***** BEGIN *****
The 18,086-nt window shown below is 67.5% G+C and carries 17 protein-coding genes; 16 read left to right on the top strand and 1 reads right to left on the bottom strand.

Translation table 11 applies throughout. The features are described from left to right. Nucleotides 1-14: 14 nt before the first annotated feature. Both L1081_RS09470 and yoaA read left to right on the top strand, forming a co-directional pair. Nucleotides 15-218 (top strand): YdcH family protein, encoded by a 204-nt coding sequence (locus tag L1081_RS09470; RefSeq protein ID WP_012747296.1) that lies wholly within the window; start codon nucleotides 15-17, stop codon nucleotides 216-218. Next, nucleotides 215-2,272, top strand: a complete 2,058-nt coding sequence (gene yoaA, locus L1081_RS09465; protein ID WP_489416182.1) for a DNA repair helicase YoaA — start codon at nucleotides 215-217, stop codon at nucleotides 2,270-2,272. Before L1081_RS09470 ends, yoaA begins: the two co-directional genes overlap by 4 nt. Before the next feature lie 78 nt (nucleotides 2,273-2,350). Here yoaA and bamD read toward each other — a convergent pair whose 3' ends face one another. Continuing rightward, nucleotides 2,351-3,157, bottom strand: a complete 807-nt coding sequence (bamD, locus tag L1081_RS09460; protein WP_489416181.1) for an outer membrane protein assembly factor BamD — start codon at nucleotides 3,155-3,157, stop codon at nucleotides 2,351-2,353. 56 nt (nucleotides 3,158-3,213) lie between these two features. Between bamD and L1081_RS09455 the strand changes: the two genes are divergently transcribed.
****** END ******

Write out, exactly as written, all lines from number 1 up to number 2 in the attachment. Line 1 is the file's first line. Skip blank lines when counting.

The 18,086-nt window shown below is 67.5% G+C and carries 17 protein-coding genes; 16 read left to right on the top strand and 1 reads right to left on the bottom strand.

Translation table 11 applies throughout. The features are described from left to right. Nucleotides 1-14: 14 nt before the first annotated feature. Both L1081_RS09470 and yoaA read left to right on the top strand, forming a co-directional pair. Nucleotides 15-218 (top strand): YdcH family protein, encoded by a 204-nt coding sequence (locus tag L1081_RS09470; RefSeq protein ID WP_012747296.1) that lies wholly within the window; start codon nucleotides 15-17, stop codon nucleotides 216-218. Next, nucleotides 215-2,272, top strand: a complete 2,058-nt coding sequence (gene yoaA, locus L1081_RS09465; protein ID WP_489416182.1) for a DNA repair helicase YoaA — start codon at nucleotides 215-217, stop codon at nucleotides 2,270-2,272. Before L1081_RS09470 ends, yoaA begins: the two co-directional genes overlap by 4 nt. Before the next feature lie 78 nt (nucleotides 2,273-2,350). Here yoaA and bamD read toward each other — a convergent pair whose 3' ends face one another. Continuing rightward, nucleotides 2,351-3,157, bottom strand: a complete 807-nt coding sequence (bamD, locus tag L1081_RS09460; protein WP_489416181.1) for an outer membrane protein assembly factor BamD — start codon at nucleotides 3,155-3,157, stop codon at nucleotides 2,351-2,353. 56 nt (nucleotides 3,158-3,213) lie between these two features. Between bamD and L1081_RS09455 the strand changes: the two genes are divergently transcribed.